How the Philosophy and Practice of Haiku Can Enrich Your Life
The details beneath,
Finger-tapping on life’s beat.
Connecting to the texture of our lives seems important. To connect with not just the contents, but the emotion, the detail, the nuance, the juiciness. Rather than simply letting the world and your experience hit you like a ball against a wall, taking the time to reflect, digest and breathe it in. Living in contexts and environments that constantly draw us away from ourselves and out of our experience, it seems like a worthwhile endeavour to develop a way to re-connect with the bumpy, itchy, silky smooth, slimy and velvet texture of our lives.
Natalie Goldberg, author of Writing Down the Bones, says that “writers live twice.” They live once, as most people do; getting up from their slumber, probably having a coffee or other morning drink, going about their day, waiting in line at the cafe and sitting on the tram amongst the many on their way home from work. Writers though, live it again when they sit down for practice, reflecting on the detail in the moments, asking themselves ‘why’ and ‘how,’ and ‘what if?’ They contemplate, and re-live it all over again, in high-definition.
At the change of year and entrance into 2018, of my commitments to myself was to nurture my creativity. I was going to do 12, 30-day ‘creativity challenges’ over the course of the year, to exercise the right hemisphere of my brain a little more, and strengthen my courage muscle with a daily practice.
So I wrote down 12 possible challenges I could do:
- Share a pencil drawing each day
- Record and share a vlog everyday
- Write a personal affirmation note and share it everyday
- Take a photo and share it each day
- Write and share a haiku a day
- Perform a spoken-word poem each day
- Create a small collage everyday
- Share a rather audacious new idea each day
- Wear something slightly differently each day
- Record yourself dancing everyday
The first challenge I chose was to write a haiku a day. Poetry was something I used to enjoy writing in primary school and it was time to re-connect with this. In fact, my first ever piece published in a book was in Grade 3; a lovely poem by 9-year-old Al, called ‘Summer Days in the Sun,’ that was published in a collaborative book with students from across Australia…there it all began!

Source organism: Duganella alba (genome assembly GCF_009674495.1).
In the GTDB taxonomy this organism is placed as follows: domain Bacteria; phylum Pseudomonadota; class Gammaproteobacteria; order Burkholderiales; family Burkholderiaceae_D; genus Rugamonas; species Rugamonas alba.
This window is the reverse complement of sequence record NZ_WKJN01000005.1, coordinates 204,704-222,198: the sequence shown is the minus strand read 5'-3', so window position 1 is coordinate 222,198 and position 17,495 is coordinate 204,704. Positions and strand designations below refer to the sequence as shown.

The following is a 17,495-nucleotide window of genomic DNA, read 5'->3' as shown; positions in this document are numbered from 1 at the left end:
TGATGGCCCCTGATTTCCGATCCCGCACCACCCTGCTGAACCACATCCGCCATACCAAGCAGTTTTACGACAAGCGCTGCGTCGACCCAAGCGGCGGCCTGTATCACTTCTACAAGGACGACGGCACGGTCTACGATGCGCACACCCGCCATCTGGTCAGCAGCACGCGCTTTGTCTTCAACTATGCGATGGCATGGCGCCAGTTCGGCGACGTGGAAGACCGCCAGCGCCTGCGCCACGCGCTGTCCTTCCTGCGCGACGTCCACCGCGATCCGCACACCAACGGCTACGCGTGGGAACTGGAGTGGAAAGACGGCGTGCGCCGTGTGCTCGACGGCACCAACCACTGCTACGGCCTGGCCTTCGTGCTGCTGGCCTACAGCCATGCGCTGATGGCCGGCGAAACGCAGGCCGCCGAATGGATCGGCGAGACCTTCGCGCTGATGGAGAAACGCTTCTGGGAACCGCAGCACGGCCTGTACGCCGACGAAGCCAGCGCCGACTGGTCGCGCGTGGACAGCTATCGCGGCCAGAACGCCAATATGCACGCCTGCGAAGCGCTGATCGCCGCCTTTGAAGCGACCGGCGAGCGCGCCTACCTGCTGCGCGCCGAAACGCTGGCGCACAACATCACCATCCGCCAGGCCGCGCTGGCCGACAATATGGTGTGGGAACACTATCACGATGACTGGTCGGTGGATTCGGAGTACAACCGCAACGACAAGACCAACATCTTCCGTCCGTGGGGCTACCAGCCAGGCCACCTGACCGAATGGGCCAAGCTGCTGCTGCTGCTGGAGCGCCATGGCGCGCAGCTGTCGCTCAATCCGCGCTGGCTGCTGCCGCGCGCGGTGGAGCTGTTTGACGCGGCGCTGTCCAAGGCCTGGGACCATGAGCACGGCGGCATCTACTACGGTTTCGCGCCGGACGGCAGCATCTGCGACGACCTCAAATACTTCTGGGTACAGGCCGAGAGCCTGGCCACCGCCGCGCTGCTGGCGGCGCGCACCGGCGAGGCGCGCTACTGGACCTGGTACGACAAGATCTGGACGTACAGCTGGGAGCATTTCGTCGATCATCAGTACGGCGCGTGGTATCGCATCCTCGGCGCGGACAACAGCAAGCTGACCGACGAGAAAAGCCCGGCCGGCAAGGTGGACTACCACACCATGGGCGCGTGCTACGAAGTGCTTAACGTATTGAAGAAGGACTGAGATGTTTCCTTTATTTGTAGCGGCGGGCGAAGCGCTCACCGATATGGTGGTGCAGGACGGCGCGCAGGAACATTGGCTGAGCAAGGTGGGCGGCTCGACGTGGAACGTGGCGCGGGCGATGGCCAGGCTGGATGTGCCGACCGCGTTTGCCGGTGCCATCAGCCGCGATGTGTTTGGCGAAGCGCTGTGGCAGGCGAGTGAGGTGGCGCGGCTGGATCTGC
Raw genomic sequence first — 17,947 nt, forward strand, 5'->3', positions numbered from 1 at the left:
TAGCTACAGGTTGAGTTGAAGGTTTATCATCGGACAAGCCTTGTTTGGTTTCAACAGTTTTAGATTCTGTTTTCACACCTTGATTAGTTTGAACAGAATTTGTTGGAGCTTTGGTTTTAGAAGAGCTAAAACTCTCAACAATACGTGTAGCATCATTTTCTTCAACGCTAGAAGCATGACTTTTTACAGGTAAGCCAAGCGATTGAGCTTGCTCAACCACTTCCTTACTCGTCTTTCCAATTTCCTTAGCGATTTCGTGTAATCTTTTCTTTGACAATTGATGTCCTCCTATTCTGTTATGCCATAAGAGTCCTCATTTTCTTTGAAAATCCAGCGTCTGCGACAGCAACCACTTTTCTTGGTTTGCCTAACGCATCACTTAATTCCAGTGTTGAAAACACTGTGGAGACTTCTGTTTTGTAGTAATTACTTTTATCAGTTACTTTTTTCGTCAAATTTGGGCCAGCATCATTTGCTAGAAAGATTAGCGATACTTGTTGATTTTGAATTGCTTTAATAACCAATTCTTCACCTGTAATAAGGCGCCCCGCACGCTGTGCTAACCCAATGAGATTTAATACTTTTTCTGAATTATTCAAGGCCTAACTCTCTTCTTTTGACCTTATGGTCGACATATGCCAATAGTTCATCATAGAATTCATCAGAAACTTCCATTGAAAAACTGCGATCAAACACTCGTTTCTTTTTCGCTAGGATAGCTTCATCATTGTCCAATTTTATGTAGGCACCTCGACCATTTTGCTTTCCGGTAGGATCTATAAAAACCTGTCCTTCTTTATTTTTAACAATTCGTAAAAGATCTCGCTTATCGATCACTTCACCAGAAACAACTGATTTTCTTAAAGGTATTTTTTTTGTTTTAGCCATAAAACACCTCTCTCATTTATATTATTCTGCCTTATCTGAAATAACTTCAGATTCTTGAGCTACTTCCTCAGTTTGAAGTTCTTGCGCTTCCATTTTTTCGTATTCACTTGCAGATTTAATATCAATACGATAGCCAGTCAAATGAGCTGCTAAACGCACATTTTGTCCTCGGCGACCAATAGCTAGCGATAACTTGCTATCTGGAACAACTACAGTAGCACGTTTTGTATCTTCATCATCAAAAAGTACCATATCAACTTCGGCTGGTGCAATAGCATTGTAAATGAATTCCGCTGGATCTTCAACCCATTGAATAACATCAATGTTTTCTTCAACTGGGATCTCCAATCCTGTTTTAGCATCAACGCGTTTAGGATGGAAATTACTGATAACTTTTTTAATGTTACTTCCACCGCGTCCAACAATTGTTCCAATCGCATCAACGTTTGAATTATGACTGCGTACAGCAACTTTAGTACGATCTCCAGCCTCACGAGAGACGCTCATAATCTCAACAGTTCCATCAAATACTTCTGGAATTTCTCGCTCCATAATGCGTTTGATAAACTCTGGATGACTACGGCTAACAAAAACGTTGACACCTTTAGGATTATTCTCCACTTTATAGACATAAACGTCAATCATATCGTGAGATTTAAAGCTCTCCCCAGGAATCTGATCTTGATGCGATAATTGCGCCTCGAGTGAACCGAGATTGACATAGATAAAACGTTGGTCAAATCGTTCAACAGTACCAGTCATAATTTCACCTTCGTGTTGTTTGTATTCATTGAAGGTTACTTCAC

For my month of #dailyhaikus I would take a moment at the end of each day, to close my journal entry with a haiku that encapsulated the most meaningful or significant moment from the day, a way to summarize my journal entry into a digestible, bite-sized poem. It might have been the great sense of feeling lost and helpless, the spark of inspiration from a walk with a friend, the cheer in someone’s laughter, the flowing of the river.
Here I’ll simply say that since then I’ve now written over 260 haikus since then. My 30-day challenge has become a life-enriching contemplative practice, and even more, a philosophy through which I digest and meet the world around me.
As John Paul Ledarach says, “It’s amazing how something you learn in second grade could become the light that enlivens the spirit.” John Paul is someone I’ve connected with recently who shares a very similar relationship to haiku. No, I’m not the only one! 😉
Haiku is a Japanese poetry form that uses just a few words to capture a moment and create a picture in the reader’s mind, a tiny window into a scene much larger than itself.
It is considered to be more than simply a type of poem though; it is a way of looking at the physical world and seeing something deeper than what first meets the eye, to touch the beauty beneath the surface.
The philosophy of ‘seeing through the lens of haiku,’ prepares you to be touched by the beauty around you.
For me, I now not only sit down to write my haiku after my journal entry at night, I practice simply opening myself to the haikus that exist in each moment. They’re there, waiting to be noticed! The noticing of the haiku moment is the ‘aha’ when the world is revealed for what it is and that five-seven-five is landed on and experienced as you say it to yourself.
More than writing down a haiku to share, I now finger-tap the pulse of life as it happens around me. If you ever see me walking, and see me tapping or counting my fingers, it’s because there are haikus all around you.
Do you have a practice that has you connect with, reflect upon and digest the many textures in your life?